The Deviance in Deviant Causal Chains.Neil McDonnell - 2015 - Thought: A Journal of Philosophy 4 (2):162-170.
    Causal theories of action, perception and knowledge are each beset by problems of so-called ‘deviant’ causal chains. For each such theory, counterexamples are formed using odd or co-incidental causal chains to establish that the theory is committed to unpalatable claims about some intentional action, about a case of veridical perception or about the acquisition of genuine knowledge. In this paper I will argue that three well-known examples of a deviant causal chain have something in common: they each violate Yablos proportionality (...)
  20. added 2014-08-11
    Lambert Wiesing, Sehen lassen. Die Praxis des Zeigens, Berlin 2013. [REVIEW]Martina Sauer - 2014 - Sehepunkte. Rezensionsjournal für Geschichtswissenschaften 14 (3).
  21. added 2014-03-27
    Problems of Vision: Rethinking the Causal Theory of Perception.Gerald Vision - 1996 - New York: Oxford University Press.
    In this book Gerald Vision argues for a new causal theory, one that engages provocatively with direct realism and makes no use of a now discredited subjectivism.
  22. added 2014-03-23
    Function, Perception and Normal Causal Chains.Carolyn S. Price - 1998 - Philosophical Studies 89 (1):31-51.
  23. added 2014-03-20
    A Naturalistic, Reflexive Dispositional Approach to Perception.John Dilworth - 2005 - Southern Journal of Philosophy 43 (4):583-601.
    This paper will investigate the basic question of the nature of perception, as theoretically approached from a purely naturalistic standpoint. An adequate theory must not only have clear application to a world full of pre-existing biological examples of perception of all kinds, from unicellular perception to conscious human perception, but it must also satisfy a series of theoretical or philosophical constraints, as enumerated and discussed in Section 1 below. A perceptual theory invoking _reflexive dispositions_--that is, dispositions directed toward the very (...)
  24. added 2014-03-20
    Perceptual Causality Problems Reflexively Resolved.John Dilworth - 2005 - Acta Analytica 20 (3):11-31.
    Causal theories of perception typically have problems in explaining deviant causal chains. They also have difficulty with other unusual putative cases of perception involving prosthetic aids, defective perception, scientifically extended cases of perception, and so on. But I show how a more adequate reflexive causal theory, in which objects or properties X cause a perceiver to acquire X-related dispositions toward that very same item X, can provide a plausible and principled perceptual explanation of all of these kinds of cases. A (...)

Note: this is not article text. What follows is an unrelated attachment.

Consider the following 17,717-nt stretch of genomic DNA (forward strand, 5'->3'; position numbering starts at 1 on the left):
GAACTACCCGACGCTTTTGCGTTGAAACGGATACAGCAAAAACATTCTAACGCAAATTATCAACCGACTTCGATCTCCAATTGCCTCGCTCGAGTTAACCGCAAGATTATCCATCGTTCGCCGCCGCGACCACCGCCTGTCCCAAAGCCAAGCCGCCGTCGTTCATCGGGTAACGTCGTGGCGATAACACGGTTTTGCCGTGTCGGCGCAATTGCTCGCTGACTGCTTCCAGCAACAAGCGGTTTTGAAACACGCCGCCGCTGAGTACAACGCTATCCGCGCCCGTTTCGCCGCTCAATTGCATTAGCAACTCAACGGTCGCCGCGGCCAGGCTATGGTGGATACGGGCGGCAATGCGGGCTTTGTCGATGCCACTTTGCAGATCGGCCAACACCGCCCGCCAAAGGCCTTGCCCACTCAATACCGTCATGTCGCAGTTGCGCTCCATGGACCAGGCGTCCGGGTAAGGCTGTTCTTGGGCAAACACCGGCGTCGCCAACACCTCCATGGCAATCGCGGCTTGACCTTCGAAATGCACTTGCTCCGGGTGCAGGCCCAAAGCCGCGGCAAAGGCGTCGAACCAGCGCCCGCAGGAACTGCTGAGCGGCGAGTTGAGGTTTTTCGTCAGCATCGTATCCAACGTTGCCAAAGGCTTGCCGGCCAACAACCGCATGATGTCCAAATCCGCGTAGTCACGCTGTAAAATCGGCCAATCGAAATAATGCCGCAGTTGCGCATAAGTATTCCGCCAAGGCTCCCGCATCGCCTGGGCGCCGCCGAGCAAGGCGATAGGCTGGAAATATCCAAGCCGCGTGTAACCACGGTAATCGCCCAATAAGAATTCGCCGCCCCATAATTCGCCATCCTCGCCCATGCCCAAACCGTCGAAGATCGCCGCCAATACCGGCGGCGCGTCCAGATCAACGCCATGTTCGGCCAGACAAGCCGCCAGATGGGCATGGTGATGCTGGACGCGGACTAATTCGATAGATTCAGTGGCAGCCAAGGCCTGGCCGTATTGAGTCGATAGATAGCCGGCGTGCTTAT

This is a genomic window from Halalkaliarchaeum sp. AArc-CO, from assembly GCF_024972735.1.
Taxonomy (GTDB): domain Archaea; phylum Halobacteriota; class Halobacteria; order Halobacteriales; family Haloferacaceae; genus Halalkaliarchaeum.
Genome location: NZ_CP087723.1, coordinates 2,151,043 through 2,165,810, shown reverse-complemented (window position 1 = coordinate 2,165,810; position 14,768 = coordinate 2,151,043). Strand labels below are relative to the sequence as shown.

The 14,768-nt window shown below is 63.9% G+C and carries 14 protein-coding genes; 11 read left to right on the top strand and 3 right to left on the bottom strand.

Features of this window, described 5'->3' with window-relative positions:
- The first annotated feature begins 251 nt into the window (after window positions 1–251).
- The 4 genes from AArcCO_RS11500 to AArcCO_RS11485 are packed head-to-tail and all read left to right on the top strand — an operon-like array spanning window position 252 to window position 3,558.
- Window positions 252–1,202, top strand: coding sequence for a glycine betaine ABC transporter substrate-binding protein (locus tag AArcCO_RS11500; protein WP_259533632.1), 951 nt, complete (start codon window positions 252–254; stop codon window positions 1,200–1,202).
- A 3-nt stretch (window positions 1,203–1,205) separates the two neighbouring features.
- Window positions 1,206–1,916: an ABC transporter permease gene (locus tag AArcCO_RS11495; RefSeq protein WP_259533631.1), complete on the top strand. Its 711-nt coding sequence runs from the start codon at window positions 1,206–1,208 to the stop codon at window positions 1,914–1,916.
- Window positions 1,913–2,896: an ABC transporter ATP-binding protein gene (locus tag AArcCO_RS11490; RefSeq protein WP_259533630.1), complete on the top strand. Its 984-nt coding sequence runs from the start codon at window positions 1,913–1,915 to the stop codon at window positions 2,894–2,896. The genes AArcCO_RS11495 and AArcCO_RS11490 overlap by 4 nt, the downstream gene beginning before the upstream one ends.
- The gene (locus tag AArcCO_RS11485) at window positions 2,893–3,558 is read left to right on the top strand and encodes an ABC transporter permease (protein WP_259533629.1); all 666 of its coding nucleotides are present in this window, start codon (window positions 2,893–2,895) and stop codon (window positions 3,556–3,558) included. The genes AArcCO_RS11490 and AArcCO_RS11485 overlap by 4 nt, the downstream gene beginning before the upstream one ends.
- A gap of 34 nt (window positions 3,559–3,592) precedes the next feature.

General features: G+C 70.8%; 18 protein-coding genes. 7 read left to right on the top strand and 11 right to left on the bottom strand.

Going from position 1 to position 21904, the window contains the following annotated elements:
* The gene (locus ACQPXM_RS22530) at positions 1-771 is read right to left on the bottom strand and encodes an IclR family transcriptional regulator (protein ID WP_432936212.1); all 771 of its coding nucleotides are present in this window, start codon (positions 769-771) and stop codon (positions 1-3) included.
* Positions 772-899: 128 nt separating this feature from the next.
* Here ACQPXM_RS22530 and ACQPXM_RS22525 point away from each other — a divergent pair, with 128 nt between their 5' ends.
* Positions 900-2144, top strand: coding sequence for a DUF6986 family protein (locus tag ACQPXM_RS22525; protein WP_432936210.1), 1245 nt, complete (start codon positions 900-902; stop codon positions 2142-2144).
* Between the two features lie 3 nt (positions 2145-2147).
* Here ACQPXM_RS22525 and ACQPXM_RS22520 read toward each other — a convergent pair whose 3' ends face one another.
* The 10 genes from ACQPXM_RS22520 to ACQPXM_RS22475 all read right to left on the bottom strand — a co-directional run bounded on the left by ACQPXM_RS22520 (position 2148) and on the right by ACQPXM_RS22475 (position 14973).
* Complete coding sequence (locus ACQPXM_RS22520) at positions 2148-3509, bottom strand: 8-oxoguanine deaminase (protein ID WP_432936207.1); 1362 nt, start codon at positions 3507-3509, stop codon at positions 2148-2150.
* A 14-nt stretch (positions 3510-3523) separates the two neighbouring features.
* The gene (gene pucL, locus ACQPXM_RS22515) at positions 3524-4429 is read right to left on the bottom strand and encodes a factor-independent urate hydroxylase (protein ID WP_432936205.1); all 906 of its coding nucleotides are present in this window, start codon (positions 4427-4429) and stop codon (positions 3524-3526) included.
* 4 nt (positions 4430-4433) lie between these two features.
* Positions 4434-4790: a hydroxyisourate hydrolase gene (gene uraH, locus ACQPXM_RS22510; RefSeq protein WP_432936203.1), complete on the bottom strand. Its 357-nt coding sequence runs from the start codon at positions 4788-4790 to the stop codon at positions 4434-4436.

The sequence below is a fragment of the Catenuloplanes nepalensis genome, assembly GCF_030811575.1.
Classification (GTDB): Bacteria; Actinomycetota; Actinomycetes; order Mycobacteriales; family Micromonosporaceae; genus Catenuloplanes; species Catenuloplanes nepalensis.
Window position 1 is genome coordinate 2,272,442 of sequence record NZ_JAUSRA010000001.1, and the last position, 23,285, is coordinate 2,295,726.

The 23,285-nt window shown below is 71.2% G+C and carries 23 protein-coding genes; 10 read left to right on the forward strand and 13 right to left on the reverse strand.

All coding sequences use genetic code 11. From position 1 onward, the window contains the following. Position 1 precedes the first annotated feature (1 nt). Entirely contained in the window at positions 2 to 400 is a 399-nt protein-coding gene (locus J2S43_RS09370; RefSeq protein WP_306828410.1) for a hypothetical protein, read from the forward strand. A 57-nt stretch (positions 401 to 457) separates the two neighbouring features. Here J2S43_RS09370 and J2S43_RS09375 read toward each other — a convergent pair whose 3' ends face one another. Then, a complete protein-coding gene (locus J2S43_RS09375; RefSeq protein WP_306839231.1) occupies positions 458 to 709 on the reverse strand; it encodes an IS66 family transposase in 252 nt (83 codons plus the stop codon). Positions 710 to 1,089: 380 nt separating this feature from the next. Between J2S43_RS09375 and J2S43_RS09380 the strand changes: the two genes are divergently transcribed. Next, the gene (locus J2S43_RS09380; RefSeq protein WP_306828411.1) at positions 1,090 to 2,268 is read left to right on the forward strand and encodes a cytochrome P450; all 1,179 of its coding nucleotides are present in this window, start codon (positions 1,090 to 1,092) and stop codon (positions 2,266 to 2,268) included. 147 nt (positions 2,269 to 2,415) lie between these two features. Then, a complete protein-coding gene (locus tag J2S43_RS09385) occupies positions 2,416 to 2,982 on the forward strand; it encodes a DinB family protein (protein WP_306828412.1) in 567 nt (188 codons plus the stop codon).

25. added 2014-03-19
    A Reflexive Dispositional Analysis of Mechanistic Perception.John Dilworth - 2006 - Minds and Machines 16 (4):479-493.
    The field of machine perception is based on standard informational and computational approaches to perception. But naturalistic informational theories are widely regarded as being inadequate, while purely syntactic computational approaches give no account of perceptual content. Thus there is a significant need for a novel, purely naturalistic perceptual theory not based on informational or computational concepts, which could provide a new paradigm for mechanistic perception. Now specifically evolutionary naturalistic approaches to perception have been—perhaps surprisingly—almost completely neglected for this purpose. Arguably (...)
  26. added 2014-03-16
    Seeing Dark Things: The Philosophy of Shadows.Roy Sorensen - 2008 - Oxford University Press.
    The eclipse riddle -- Seeing surfaces -- The disappearing act -- Spinning shadows -- Berkeley's shadow -- Para-reflections -- Para-refractions : shadowgrams and the black drop -- Goethe's colored shadows -- Filtows -- Holes in the light -- Black and blue -- Seeing in black and white -- We see in the dark -- Hearing silence.
  27. added 2014-03-12
    Naturalized Perception Without Information.John Dilworth - 2004 - Journal of Mind and Behavior 25 (4):349-368.